by Justin Granger


Traveling the world has its pros and cons. Most places we have traveled to for a race are nice but there are the odd few races that are held is parts of the world you wouldn’t recommend to anyone. It can often be a gamble heading to somewhere new that has never hosted a race before and the memories from such an experience last a long time.

Belinda came home raving about her first Ironman Korea experience, she loved the magical island of JeJu with a clean beach swim followed by a rolling 1 loop bike course and hot and steamy run leg out to the World Cup stadium and back. And I guess the fact that she won her first Ironman title there in 2001, helped too! There was no doubt she wanted to return and easily convinced me to come along. For some reason the island venue of JeJu had lost the race and a move to the northern part of South Korea to Sokcho was where the 2002 edition was to be held. Some 50km away from the DMZ (Demilitarisation Zone and North Korea) the multi loop bike course was a stone’s throw away from a very different world that we know. The new choice of venue was a little disappointing as JeJu had sounded very nice but we were up for a new adventure regardless.

Following a ridiculous amount of time spent traveling by car-plane-bus we arrived at our final destination of Sokcho, the venue of 1999 International Tourism Expo, and checked into our basic Korean style pension. Belinda looked at me and apologised – this is not what JeJu was like, she told me. After a little sorting of the room and a full unpack it was time to check the local area out to see what was on offer. We found the main strip not far from our pension and all was going well until I managed to step into a hole. Yep, too busy rubber necking, I had walked into a snapped off plastic drain pipe right in the middle of the footpath and ripped open my shin half way between my ankle and knee. As I pulled my leg out of the dirty pipe to my horror I could see what looked to me like bone, nice one! Well wouldn’t you know it, this happened right outside a medical centre, so I didn’t have far to go to get help. No need to speak the local language, my reason for the visit was quite clear upon entry and 30mins later I was hopping out of there on one leg with 4 internal stitches, 8 external stitches and a handful of pills. The next couple of days were spent laying around figuring out if I could actually race or not.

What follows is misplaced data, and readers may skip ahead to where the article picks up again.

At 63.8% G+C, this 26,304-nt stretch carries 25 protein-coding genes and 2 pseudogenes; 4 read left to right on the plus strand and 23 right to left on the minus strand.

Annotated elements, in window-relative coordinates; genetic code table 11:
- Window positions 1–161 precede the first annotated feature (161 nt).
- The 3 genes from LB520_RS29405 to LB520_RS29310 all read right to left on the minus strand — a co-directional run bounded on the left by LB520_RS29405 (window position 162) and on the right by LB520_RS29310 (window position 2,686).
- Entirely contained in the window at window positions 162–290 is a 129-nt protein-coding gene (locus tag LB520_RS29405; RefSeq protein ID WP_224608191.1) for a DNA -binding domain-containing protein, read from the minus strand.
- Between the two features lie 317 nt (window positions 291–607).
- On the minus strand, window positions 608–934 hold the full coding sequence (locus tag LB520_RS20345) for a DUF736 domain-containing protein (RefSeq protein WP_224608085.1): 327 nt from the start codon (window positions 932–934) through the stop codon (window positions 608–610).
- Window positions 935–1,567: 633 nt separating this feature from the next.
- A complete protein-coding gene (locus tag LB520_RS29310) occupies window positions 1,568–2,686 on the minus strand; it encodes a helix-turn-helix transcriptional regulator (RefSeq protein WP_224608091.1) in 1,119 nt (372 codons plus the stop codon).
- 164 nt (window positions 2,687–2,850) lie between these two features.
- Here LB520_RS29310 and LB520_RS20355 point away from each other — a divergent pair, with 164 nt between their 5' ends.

Race day snuck up far too quickly. I had created a wrapping to try and keep my wound dry under my wetsuit. Luckily the swelling was reducing by the day and I didn’t come all this way to watch. What was the worst thing that could happen… leg might fall off? My race was ordinary and I lost time to my competitors on the swim and bike as I nursed my injury and felt flat from the stress I was dealing with. By the time I hit the run I just did my thing and managed to run well, only the run seemed to go on forever. The last 3km felt like when you are on a plane circling, waiting for clearance from the control tower, wasting time. All of a sudden a van appeared offering water, clearly the run was marked out too long and there were no aid stations set up on the newly added extra scenic loop.Talk that day was that the run was between 44-45km and all I needed in my compromised state! I finished in tenth and made the prize money, enough to cover my medical bills. Raynard Tissink won his first of many Ironman titles that day and the start of an awesome career. It was great to be there and watch Belinda cross the finish line in 1st and capture her second ever Ironman title. She had a battle on her hands that day and seesawed over the 45km run with 3 other girls (Andrea Fischer, Belinda Halloran and Marissa Robbins) and eventually came out on top for the second year running.

Post race was good fun as we had a great bunch of international pro athletes come to Sokcho. The award ceremony was a big deal and a chance to try some odd local food while being entertained by the local cultural team of dancers and musicians. A few drinks livened things up as the stories flowed on and on – good times with new friends. My leg healed up well and I was back to normal just a couple of weeks after returning home. To this day I still have the giant scar on my left shin – just to remind me of my trip to Sokcho!